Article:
Sunday, 22 February 2009 | Article | Great Manta Encounters

Manta Ray, Scuba Diver AustralasiaStory & Pics by Michael AW

There should be ballads, poetry and overtures written for our ocean world, they are the epitome of grace. With a wingspan of up to seven metres, they soar through the liquid realm, seemingly dancing to the rhythm of a quintessential symphony. My most memorable experience was one morning two years ago at Coral Bay, Western Australia.

The water was dark green; literally a seafood soup of plankton; sperm and eggs spawned from the night before. Water visibility was an uninviting three metres but the half a dozen mantas beckoned me to jump right in. I swam to one of them as it began to rise towards the surface. We met eye-to-eye, a delicate moment that seemed to cause time to stand still. Nanoseconds before I collided into him the white-bellied giant arched away. In a quiescent world, they glide through the watery realm, the morning light flickers across their powerful muscular wings. Two others soon join the lone ray. Together they move through the water like birds of prey gliding in the wind. Their giant, wing-like fins propel them at speeds that make it difficult for me to match.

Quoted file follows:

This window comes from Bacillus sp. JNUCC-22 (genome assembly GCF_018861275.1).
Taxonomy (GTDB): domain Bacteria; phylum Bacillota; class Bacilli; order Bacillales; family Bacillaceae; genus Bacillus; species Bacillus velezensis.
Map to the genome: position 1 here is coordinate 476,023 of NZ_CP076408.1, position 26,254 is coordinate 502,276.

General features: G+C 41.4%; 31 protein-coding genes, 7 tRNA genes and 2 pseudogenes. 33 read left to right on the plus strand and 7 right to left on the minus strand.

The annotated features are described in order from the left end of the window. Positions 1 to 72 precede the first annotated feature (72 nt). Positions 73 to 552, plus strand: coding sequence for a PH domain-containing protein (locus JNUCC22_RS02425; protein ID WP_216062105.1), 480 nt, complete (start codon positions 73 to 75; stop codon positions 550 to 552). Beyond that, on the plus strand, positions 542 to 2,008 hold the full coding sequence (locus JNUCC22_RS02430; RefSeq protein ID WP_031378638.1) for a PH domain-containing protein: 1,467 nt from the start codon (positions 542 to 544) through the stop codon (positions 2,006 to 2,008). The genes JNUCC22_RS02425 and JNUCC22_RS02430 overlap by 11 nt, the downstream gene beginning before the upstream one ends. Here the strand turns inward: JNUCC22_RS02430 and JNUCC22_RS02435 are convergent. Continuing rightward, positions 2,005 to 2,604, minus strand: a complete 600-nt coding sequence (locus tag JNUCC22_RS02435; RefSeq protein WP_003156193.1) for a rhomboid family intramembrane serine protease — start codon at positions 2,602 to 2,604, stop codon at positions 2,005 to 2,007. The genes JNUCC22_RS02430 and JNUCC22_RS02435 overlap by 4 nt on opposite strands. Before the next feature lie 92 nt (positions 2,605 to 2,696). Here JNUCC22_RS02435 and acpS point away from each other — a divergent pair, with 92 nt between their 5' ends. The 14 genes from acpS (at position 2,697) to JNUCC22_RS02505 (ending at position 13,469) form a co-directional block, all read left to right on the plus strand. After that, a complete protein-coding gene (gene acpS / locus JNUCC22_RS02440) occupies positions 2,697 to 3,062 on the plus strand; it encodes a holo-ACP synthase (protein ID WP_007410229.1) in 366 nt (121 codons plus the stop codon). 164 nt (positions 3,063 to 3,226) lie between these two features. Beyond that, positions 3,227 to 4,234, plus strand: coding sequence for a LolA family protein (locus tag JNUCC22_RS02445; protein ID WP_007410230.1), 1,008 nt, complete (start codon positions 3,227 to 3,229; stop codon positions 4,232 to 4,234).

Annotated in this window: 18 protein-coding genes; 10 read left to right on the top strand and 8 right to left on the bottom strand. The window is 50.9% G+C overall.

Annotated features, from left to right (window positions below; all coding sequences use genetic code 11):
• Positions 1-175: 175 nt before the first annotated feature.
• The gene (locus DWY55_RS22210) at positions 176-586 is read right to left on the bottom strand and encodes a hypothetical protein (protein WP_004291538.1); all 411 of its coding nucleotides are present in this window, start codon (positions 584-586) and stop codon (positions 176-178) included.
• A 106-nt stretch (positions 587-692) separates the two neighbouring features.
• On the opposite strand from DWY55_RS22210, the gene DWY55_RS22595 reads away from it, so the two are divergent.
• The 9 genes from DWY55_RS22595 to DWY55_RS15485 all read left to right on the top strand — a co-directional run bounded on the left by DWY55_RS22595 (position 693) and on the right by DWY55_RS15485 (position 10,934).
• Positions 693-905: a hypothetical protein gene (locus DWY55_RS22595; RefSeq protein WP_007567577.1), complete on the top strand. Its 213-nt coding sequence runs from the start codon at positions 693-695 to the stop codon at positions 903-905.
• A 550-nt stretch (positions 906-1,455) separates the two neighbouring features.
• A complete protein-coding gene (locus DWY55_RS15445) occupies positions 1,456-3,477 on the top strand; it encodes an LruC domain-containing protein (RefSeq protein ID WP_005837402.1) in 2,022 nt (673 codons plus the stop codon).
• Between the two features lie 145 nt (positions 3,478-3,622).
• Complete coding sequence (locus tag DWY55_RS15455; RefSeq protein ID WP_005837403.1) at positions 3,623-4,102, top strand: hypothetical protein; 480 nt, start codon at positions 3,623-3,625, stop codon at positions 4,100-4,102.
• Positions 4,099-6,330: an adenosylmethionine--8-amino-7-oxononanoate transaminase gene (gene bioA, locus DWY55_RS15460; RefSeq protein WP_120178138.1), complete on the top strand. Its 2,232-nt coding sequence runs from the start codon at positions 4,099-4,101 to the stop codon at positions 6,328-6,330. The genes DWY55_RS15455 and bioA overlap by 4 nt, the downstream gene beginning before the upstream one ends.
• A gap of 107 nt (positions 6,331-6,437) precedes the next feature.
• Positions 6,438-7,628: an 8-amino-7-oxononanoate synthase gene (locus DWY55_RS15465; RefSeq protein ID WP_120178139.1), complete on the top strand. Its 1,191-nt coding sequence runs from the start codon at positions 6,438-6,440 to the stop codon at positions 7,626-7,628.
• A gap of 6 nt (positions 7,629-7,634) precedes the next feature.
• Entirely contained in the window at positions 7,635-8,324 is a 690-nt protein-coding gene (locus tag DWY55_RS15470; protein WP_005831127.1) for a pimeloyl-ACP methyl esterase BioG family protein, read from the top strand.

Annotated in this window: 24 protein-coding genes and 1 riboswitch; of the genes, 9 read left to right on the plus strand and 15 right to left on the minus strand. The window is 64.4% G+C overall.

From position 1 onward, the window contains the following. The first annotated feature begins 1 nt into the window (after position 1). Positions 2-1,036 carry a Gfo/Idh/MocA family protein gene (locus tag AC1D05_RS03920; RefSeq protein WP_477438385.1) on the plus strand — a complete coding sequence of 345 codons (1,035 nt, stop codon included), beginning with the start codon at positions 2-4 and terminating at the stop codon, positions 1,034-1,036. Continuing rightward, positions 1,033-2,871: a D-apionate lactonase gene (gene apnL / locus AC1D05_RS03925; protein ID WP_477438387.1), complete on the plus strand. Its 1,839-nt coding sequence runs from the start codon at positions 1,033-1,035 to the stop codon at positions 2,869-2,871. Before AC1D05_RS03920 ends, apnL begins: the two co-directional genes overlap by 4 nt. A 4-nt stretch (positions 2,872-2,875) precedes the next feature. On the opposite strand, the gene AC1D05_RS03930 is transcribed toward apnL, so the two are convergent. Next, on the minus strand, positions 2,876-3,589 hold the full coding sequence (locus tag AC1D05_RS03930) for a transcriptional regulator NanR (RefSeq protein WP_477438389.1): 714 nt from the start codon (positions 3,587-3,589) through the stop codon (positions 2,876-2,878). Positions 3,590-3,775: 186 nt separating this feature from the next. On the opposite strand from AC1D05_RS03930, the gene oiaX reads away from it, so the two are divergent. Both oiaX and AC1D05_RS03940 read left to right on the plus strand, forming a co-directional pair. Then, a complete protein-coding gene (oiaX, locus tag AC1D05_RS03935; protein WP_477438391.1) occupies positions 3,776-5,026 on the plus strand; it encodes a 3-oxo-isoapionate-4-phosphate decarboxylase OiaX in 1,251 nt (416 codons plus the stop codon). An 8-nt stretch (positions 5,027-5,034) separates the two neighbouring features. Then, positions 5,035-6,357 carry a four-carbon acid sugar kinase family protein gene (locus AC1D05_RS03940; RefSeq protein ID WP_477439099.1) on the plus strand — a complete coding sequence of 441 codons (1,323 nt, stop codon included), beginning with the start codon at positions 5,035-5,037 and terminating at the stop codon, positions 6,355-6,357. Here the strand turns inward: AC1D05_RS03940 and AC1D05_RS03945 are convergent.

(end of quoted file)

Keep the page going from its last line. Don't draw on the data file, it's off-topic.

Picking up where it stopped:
Manta Ray, Scuba Diver AustralasiaAfter several minutes of performance, one manta breaks off and dives towards the seafloor. Just before it touches the bottom, it exposes its white underside, turns and strikes up towards me. I descend to five metres and hover for a closer look. It momentarily slows its ascent as it reaches into a plankton cloud. It then begins to somersault; its cephalic fins at the side of its mouth reach out to form a funnel scooping in rich sustenance. It is only then that my body reminds me with excruciating pain, that I am not one of them. I break the surface, breathless.

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